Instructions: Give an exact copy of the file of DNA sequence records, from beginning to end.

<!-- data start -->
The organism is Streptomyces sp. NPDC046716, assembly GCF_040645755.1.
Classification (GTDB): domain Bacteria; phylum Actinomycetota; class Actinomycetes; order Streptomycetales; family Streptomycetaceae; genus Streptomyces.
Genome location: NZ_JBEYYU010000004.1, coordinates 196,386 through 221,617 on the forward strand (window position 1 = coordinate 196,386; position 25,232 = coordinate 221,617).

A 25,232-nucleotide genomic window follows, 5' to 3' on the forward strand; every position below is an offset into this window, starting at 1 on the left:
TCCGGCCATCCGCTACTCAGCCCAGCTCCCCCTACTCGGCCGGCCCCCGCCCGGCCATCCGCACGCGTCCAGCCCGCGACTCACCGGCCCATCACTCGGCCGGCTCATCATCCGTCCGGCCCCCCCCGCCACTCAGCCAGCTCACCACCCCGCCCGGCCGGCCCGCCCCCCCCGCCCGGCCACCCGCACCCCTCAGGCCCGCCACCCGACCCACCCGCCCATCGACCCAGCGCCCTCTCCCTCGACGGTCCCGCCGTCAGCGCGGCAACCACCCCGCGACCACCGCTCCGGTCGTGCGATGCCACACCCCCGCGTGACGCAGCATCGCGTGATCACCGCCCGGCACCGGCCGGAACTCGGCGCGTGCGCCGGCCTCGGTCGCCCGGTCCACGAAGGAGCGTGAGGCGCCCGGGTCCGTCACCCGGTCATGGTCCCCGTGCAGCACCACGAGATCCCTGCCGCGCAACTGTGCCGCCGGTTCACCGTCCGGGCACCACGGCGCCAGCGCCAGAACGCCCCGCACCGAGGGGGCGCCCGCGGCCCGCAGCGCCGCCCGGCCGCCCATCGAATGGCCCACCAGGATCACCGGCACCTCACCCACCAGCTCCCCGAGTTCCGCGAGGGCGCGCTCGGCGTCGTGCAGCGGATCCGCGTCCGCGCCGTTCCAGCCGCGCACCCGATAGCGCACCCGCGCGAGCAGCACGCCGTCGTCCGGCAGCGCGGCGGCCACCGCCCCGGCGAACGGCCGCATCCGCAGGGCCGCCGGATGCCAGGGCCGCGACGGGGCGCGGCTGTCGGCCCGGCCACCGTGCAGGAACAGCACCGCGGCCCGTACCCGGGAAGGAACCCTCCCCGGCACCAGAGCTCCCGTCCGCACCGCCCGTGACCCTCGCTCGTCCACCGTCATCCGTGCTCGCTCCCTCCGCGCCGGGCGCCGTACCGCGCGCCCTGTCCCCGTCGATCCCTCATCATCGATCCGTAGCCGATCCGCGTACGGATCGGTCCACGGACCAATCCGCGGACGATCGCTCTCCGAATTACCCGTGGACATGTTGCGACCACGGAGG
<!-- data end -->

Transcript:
The organism is Streptomyces sp. NPDC046716, assembly GCF_040645755.1.
Classification (GTDB): domain Bacteria; phylum Actinomycetota; class Actinomycetes; order Streptomycetales; family Streptomycetaceae; genus Streptomyces.
Genome location: NZ_JBEYYU010000004.1, coordinates 196,386 through 221,617 on the forward strand (window position 1 = coordinate 196,386; position 25,232 = coordinate 221,617).

A 25,232-nucleotide genomic window follows, 5' to 3' on the forward strand; every position below is an offset into this window, starting at 1 on the left:
TCCGGCCATCCGCTACTCAGCCCAGCTCCCCCTACTCGGCCGGCCCCCGCCCGGCCATCCGCACGCGTCCAGCCCGCGACTCACCGGCCCATCACTCGGCCGGCTCATCATCCGTCCGGCCCCCCCCGCCACTCAGCCAGCTCACCACCCCGCCCGGCCGGCCCGCCCCCCCCGCCCGGCCACCCGCACCCCTCAGGCCCGCCACCCGACCCACCCGCCCATCGACCCAGCGCCCTCTCCCTCGACGGTCCCGCCGTCAGCGCGGCAACCACCCCGCGACCACCGCTCCGGTCGTGCGATGCCACACCCCCGCGTGACGCAGCATCGCGTGATCACCGCCCGGCACCGGCCGGAACTCGGCGCGTGCGCCGGCCTCGGTCGCCCGGTCCACGAAGGAGCGTGAGGCGCCCGGGTCCGTCACCCGGTCATGGTCCCCGTGCAGCACCACGAGATCCCTGCCGCGCAACTGTGCCGCCGGTTCACCGTCCGGGCACCACGGCGCCAGCGCCAGAACGCCCCGCACCGAGGGGGCGCCCGCGGCCCGCAGCGCCGCCCGGCCGCCCATCGAATGGCCCACCAGGATCACCGGCACCTCACCCACCAGCTCCCCGAGTTCCGCGAGGGCGCGCTCGGCGTCGTGCAGCGGATCCGCGTCCGCGCCGTTCCAGCCGCGCACCCGATAGCGCACCCGCGCGAGCAGCACGCCGTCGTCCGGCAGCGCGGCGGCCACCGCCCCGGCGAACGGCCGCATCCGCAGGGCCGCCGGATGCCAGGGCCGCGACGGGGCGCGGCTGTCGGCCCGGCCACCGTGCAGGAACAGCACCGCGGCCCGTACCCGGGAAGGAACCCTCCCCGGCACCAGAGCTCCCGTCCGCACCGCCCGTGACCCTCGCTCGTCCACCGTCATCCGTGCTCGCTCCCTCCGCGCCGGGCGCCGTACCGCGCGCCCTGTCCCCGTCGATCCCTCATCATCGATCCGTAGCCGATCCGCGTACGGATCGGTCCACGGACCAATCCGCGGACGATCGCTCTCCGAATTACCCGTGGACATGTTGCGACCACGGAGG